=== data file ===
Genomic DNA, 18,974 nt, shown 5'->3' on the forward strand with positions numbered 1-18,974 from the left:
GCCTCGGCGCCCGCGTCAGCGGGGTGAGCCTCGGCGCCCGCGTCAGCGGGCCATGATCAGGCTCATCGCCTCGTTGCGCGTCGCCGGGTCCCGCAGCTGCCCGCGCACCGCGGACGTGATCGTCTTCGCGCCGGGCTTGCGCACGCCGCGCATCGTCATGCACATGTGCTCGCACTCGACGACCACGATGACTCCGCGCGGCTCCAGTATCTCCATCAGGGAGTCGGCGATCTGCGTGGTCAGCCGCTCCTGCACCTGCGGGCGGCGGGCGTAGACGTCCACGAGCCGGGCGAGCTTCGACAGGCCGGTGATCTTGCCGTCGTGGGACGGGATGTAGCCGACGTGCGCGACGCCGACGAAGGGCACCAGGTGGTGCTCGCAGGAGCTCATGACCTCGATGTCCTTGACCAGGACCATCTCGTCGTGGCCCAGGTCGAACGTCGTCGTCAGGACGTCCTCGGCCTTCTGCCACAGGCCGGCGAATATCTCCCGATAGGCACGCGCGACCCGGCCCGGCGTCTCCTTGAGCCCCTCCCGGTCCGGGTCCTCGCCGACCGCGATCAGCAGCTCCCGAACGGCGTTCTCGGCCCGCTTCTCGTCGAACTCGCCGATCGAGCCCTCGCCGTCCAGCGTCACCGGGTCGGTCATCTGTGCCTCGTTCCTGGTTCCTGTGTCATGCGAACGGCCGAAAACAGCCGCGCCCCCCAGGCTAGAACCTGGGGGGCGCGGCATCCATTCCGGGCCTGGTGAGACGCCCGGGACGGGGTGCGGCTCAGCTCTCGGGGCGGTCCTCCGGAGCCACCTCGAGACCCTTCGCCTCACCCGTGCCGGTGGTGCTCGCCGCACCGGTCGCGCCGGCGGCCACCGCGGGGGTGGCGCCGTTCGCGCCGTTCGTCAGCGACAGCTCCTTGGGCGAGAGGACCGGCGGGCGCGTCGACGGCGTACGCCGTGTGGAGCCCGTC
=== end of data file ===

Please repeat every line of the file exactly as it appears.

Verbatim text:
Genomic DNA, 18,974 nt, shown 5'->3' on the forward strand with positions numbered 1-18,974 from the left:
GCCTCGGCGCCCGCGTCAGCGGGGTGAGCCTCGGCGCCCGCGTCAGCGGGCCATGATCAGGCTCATCGCCTCGTTGCGCGTCGCCGGGTCCCGCAGCTGCCCGCGCACCGCGGACGTGATCGTCTTCGCGCCGGGCTTGCGCACGCCGCGCATCGTCATGCACATGTGCTCGCACTCGACGACCACGATGACTCCGCGCGGCTCCAGTATCTCCATCAGGGAGTCGGCGATCTGCGTGGTCAGCCGCTCCTGCACCTGCGGGCGGCGGGCGTAGACGTCCACGAGCCGGGCGAGCTTCGACAGGCCGGTGATCTTGCCGTCGTGGGACGGGATGTAGCCGACGTGCGCGACGCCGACGAAGGGCACCAGGTGGTGCTCGCAGGAGCTCATGACCTCGATGTCCTTGACCAGGACCATCTCGTCGTGGCCCAGGTCGAACGTCGTCGTCAGGACGTCCTCGGCCTTCTGCCACAGGCCGGCGAATATCTCCCGATAGGCACGCGCGACCCGGCCCGGCGTCTCCTTGAGCCCCTCCCGGTCCGGGTCCTCGCCGACCGCGATCAGCAGCTCCCGAACGGCGTTCTCGGCCCGCTTCTCGTCGAACTCGCCGATCGAGCCCTCGCCGTCCAGCGTCACCGGGTCGGTCATCTGTGCCTCGTTCCTGGTTCCTGTGTCATGCGAACGGCCGAAAACAGCCGCGCCCCCCAGGCTAGAACCTGGGGGGCGCGGCATCCATTCCGGGCCTGGTGAGACGCCCGGGACGGGGTGCGGCTCAGCTCTCGGGGCGGTCCTCCGGAGCCACCTCGAGACCCTTCGCCTCACCCGTGCCGGTGGTGCTCGCCGCACCGGTCGCGCCGGCGGCCACCGCGGGGGTGGCGCCGTTCGCGCCGTTCGTCAGCGACAGCTCCTTGGGCGAGAGGACCGGCGGGCGCGTCGACGGCGTACGCCGTGTGGAGCCCGTC